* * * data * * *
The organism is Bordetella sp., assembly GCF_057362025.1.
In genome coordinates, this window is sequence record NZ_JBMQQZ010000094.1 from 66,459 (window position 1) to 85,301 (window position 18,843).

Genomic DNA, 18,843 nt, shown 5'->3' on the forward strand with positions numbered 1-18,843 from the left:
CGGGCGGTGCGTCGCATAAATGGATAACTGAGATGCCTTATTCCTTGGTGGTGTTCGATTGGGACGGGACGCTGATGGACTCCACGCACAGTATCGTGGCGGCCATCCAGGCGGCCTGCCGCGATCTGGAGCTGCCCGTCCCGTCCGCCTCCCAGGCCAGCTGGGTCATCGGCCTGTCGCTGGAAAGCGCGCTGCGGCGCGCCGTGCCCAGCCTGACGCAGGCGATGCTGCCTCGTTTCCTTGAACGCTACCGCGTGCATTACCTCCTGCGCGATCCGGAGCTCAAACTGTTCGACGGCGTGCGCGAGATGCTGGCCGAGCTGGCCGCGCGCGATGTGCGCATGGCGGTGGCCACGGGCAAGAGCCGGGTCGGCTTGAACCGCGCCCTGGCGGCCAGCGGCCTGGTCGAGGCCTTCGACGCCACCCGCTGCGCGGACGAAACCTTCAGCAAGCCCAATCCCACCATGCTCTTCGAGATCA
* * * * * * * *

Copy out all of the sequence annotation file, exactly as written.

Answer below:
The organism is Bordetella sp., assembly GCF_057362025.1.
In genome coordinates, this window is sequence record NZ_JBMQQZ010000094.1 from 66,459 (window position 1) to 85,301 (window position 18,843).

Genomic DNA, 18,843 nt, shown 5'->3' on the forward strand with positions numbered 1-18,843 from the left:
CGGGCGGTGCGTCGCATAAATGGATAACTGAGATGCCTTATTCCTTGGTGGTGTTCGATTGGGACGGGACGCTGATGGACTCCACGCACAGTATCGTGGCGGCCATCCAGGCGGCCTGCCGCGATCTGGAGCTGCCCGTCCCGTCCGCCTCCCAGGCCAGCTGGGTCATCGGCCTGTCGCTGGAAAGCGCGCTGCGGCGCGCCGTGCCCAGCCTGACGCAGGCGATGCTGCCTCGTTTCCTTGAACGCTACCGCGTGCATTACCTCCTGCGCGATCCGGAGCTCAAACTGTTCGACGGCGTGCGCGAGATGCTGGCCGAGCTGGCCGCGCGCGATGTGCGCATGGCGGTGGCCACGGGCAAGAGCCGGGTCGGCTTGAACCGCGCCCTGGCGGCCAGCGGCCTGGTCGAGGCCTTCGACGCCACCCGCTGCGCGGACGAAACCTTCAGCAAGCCCAATCCCACCATGCTCTTCGAGATCA